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  • Kristin Field
Are Dams Forever?
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Educational Use
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Students learn that dams do not last forever. Similar to other human-made structures, such as roads and bridges, dams require regular maintenance and have a finite lifespan. Many dams built during the 1930-70s, an era of intensive dam construction, have an expected life of 50-100 years. Due to inadequate maintenance and/or for environmental reasons, some of these dams will fail or be removed in the next 50 years. The engineers with Splash Engineering have an ethical obligation to remind Thirsty County of the maintenance and lifespan concerns associated with its dam.

Subject:
Technology and Engineering
Hydrology
Material Type:
Lesson Plan
Provider:
TeachEngineering
Provider Set:
TeachEngineering NGSS Aligned Resources
Author:
Denali Lander
Denise W. Carlson
Integrated Teaching and Learning Program and Laboratory,
Jeff Lyng
Kristin Field
Date Added:
09/18/2014
Clean Energy: Hydropower
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Educational Use
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Hydropower generation is introduced to students as a common purpose and benefit of constructing dams. Through an introduction to kinetic and potential energy, students come to understand how a dam creates electricity. They also learn the difference between renewable and non-renewable energy.

Subject:
Technology and Engineering
Physics
Material Type:
Lesson Plan
Provider:
TeachEngineering
Provider Set:
TeachEngineering NGSS Aligned Resources
Author:
Denise W. Carlson
Integrated Teaching and Learning Program,
Kristin Field
Michael Bendewald
Sara Born
Date Added:
09/18/2014
Dam Forces
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Educational Use
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Students learn how the force of water helps determine the size and shape of dams. They use clay to build models of four types of dams, and observe the force of the water against each type. They conclude by deciding which type of dam they, as Splash Engineering engineers, will design for Thirsty County.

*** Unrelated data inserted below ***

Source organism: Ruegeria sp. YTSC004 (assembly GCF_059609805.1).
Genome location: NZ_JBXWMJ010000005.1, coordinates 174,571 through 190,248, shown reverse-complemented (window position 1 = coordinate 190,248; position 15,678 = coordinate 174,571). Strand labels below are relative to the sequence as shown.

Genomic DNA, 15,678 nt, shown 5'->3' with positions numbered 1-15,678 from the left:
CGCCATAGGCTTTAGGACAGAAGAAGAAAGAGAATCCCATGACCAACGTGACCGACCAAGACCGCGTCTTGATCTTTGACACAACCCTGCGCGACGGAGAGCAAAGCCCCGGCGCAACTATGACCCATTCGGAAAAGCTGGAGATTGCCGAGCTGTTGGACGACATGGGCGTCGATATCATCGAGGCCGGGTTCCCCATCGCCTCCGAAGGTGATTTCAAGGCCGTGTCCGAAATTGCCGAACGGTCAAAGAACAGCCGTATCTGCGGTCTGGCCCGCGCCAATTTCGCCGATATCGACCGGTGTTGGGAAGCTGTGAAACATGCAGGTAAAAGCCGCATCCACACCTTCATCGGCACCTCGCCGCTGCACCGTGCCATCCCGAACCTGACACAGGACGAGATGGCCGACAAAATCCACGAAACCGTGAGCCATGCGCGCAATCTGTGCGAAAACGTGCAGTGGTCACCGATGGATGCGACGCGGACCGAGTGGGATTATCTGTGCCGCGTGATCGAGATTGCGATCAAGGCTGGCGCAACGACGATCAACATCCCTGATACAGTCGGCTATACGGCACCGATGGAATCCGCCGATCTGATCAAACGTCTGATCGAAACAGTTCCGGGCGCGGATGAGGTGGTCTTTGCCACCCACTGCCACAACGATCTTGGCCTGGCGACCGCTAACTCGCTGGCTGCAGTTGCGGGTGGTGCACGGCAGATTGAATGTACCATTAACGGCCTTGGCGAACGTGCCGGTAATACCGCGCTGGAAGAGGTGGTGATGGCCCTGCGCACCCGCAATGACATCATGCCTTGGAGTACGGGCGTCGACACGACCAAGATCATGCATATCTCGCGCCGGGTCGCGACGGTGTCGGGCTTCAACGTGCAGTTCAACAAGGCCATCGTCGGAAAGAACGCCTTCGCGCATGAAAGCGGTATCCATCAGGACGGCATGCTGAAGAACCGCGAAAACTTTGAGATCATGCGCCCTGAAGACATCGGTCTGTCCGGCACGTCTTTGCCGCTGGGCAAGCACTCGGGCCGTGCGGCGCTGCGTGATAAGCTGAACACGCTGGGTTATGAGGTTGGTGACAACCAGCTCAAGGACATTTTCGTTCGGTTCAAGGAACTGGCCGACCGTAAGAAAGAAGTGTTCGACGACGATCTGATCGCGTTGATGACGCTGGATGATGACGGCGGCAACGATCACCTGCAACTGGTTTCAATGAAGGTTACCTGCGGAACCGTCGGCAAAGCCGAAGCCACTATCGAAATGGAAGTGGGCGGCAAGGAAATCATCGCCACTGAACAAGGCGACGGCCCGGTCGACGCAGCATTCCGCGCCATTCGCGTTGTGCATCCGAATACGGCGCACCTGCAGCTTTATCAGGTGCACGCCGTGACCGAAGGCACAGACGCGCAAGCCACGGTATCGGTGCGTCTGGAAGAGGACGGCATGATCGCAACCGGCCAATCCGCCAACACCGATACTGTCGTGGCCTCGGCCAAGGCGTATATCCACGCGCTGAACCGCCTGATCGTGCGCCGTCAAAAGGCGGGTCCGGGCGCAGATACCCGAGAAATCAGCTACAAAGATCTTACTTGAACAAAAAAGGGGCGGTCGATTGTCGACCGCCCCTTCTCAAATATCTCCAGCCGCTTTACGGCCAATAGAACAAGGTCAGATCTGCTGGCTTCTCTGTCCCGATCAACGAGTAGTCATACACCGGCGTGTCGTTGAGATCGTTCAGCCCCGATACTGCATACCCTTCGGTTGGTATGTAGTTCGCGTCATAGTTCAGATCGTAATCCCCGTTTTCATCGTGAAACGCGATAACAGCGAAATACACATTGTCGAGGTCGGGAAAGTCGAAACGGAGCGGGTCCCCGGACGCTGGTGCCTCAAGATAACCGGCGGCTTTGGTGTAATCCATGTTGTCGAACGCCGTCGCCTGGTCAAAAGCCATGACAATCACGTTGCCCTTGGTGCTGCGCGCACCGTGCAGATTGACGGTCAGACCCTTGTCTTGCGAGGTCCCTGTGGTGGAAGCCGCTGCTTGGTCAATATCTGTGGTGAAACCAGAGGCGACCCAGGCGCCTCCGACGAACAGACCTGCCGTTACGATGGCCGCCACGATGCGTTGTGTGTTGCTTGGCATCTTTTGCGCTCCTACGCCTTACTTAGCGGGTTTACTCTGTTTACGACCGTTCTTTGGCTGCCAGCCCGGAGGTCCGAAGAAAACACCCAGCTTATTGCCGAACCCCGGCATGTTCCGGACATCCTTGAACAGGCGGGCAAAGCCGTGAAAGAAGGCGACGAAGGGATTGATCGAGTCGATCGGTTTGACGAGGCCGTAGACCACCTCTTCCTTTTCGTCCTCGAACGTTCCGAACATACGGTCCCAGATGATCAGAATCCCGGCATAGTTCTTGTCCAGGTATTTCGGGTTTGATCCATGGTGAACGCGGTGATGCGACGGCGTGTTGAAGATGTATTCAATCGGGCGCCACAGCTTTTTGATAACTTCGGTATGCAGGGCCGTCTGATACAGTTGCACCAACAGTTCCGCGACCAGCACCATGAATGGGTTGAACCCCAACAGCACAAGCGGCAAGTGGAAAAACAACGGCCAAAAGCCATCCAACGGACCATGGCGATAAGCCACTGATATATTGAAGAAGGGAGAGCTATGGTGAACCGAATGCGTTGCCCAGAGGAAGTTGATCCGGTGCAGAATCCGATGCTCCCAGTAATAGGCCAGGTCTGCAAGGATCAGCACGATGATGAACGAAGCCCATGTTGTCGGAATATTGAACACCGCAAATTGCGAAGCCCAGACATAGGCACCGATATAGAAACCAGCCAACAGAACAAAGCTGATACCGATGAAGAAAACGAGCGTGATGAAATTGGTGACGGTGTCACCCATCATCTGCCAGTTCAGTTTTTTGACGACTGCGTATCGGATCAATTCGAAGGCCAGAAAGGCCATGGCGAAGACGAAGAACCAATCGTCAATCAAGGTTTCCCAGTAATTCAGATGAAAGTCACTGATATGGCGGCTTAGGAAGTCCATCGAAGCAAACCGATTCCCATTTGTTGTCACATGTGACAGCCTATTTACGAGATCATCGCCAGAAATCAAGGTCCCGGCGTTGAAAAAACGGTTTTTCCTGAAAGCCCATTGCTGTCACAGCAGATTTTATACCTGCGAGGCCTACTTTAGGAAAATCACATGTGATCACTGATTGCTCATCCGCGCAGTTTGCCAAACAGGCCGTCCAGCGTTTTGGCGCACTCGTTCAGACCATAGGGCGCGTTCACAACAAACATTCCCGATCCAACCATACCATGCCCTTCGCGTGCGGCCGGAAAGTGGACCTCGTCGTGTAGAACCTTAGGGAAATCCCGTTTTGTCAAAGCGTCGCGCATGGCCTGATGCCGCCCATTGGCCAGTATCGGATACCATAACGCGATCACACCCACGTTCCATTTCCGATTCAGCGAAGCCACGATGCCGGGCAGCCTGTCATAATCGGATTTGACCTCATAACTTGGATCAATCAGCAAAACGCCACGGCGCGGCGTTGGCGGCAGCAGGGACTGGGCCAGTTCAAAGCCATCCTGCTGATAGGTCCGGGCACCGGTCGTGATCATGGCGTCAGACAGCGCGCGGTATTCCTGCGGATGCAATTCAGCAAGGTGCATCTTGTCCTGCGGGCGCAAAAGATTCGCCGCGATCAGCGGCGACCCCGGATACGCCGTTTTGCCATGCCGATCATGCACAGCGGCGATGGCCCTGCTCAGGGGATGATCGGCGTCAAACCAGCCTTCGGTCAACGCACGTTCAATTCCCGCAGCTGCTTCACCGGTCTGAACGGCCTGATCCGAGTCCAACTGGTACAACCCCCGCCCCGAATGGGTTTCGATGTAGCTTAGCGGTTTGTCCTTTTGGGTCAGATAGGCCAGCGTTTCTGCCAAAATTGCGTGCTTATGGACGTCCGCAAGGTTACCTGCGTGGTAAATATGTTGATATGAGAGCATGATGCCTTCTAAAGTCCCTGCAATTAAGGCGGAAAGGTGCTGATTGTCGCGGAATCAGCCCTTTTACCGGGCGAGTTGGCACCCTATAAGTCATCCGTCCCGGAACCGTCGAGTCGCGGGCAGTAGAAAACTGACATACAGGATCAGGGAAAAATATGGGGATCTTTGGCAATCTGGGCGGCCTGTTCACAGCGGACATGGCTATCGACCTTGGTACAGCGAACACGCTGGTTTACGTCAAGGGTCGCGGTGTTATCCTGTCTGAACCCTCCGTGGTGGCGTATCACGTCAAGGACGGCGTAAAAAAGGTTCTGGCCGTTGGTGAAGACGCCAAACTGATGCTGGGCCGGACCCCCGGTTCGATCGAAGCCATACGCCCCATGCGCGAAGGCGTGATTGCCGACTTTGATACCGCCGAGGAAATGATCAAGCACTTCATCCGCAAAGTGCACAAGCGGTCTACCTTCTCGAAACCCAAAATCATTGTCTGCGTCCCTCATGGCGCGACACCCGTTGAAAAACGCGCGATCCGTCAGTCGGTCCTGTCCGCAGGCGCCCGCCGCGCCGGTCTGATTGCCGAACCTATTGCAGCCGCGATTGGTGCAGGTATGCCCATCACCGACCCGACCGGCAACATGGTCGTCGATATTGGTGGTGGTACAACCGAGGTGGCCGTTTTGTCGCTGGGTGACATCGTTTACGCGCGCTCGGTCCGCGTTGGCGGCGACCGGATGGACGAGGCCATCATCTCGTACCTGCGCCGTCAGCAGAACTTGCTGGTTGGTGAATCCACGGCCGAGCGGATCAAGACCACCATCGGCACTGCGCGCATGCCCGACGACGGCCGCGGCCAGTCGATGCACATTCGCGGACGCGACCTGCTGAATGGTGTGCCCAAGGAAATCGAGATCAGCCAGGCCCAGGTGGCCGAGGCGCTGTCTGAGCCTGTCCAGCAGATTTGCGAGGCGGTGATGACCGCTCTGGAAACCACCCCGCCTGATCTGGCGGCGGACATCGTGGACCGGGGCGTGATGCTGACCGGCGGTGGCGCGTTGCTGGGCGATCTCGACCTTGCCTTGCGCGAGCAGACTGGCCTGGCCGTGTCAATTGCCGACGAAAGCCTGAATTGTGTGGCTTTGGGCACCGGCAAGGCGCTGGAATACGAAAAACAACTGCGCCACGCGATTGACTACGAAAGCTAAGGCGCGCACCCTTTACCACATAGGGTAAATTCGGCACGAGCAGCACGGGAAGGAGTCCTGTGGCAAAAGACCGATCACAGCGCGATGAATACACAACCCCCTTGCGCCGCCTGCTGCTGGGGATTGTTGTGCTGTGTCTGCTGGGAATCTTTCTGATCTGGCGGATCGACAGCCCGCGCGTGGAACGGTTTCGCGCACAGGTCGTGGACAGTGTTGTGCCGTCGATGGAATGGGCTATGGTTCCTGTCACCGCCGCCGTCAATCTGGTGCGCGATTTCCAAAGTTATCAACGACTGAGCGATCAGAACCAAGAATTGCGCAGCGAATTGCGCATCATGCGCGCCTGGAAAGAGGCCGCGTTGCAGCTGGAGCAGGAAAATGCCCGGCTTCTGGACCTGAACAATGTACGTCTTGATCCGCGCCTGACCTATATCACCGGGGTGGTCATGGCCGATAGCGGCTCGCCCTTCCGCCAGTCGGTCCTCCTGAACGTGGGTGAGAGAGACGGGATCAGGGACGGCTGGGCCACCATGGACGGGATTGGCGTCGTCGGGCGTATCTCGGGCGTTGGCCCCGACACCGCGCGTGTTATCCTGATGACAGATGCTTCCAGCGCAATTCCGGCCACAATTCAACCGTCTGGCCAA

Subject:
Technology and Engineering
Hydrology
Material Type:
Activity/Lab
Provider:
TeachEngineering
Provider Set:
TeachEngineering NGSS Aligned Resources
Author:
Denali Lander
Denise W. Carlson
Integrated Teaching and Learning Program and Laboratory,
Kristin Field
Lauren Cooper
Megan Podlogar
Sara Born
Timothy M. Dittrich
Date Added:
09/18/2014
Dam Impacts
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Educational Use
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While the creation of a dam provides many benefits, it can have negative impacts on local ecosystems. Students learn about the major environmental impacts of dams and the engineering solutions used to address them.

Subject:
Technology and Engineering
Hydrology
Material Type:
Lesson Plan
Provider:
TeachEngineering
Provider Set:
TeachEngineering NGSS Aligned Resources
Author:
Denali Lander
Denise W. Carlson
Integrated Teaching and Learning Program,
Kristin Field
Michael Bendewald
Sara Born
Date Added:
09/18/2014
Dam Pass or Fail
Read the Fine Print
Educational Use
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Students conduct Internet research to investigate the purpose and current functioning status of some of the largest dams throughout the world. They investigate the success or failure of eight dams and complete a worksheet. While researching the dams, they also gain an understanding of the scale of these structures by recording and comparing their reservoir capacities. Students come to understand that dams, like all engineered structures, have a finite lifespan and require ongoing maintenance and evaluation for their usefulness.

Subject:
Technology and Engineering
Mathematics
Material Type:
Activity/Lab
Provider:
TeachEngineering
Provider Set:
TeachEngineering
Author:
Denali Lander
Denise W. Carlson
Integrated Teaching and Learning Program,
Jeff Lyng
Kristin Field
Megan Podlogar
TeachEngineering.org
Date Added:
09/18/2014
Fish-Friendly Engineering
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Educational Use
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Students further their understanding of the salmon life cycle and the human structures and actions that aid in the migration of fish around hydroelectric dams by playing an animated PowerPoint game involving a fish that must climb a fish ladder to get over a dam. They first brainstorm their own ideas, and then learn about existing ways engineers have made dams "friendlier" to migrating fish, before being quizzed as part of the game.

Subject:
Technology and Engineering
Hydrology
Material Type:
Activity/Lab
Provider:
TeachEngineering
Provider Set:
TeachEngineering NGSS Aligned Resources
Author:
Denise W. Carlson
Integrated Teaching and Learning Program,
Jeff Lyng
Kristin Field
Megan Podlogar
Date Added:
09/18/2014
How Much Water Do You Use?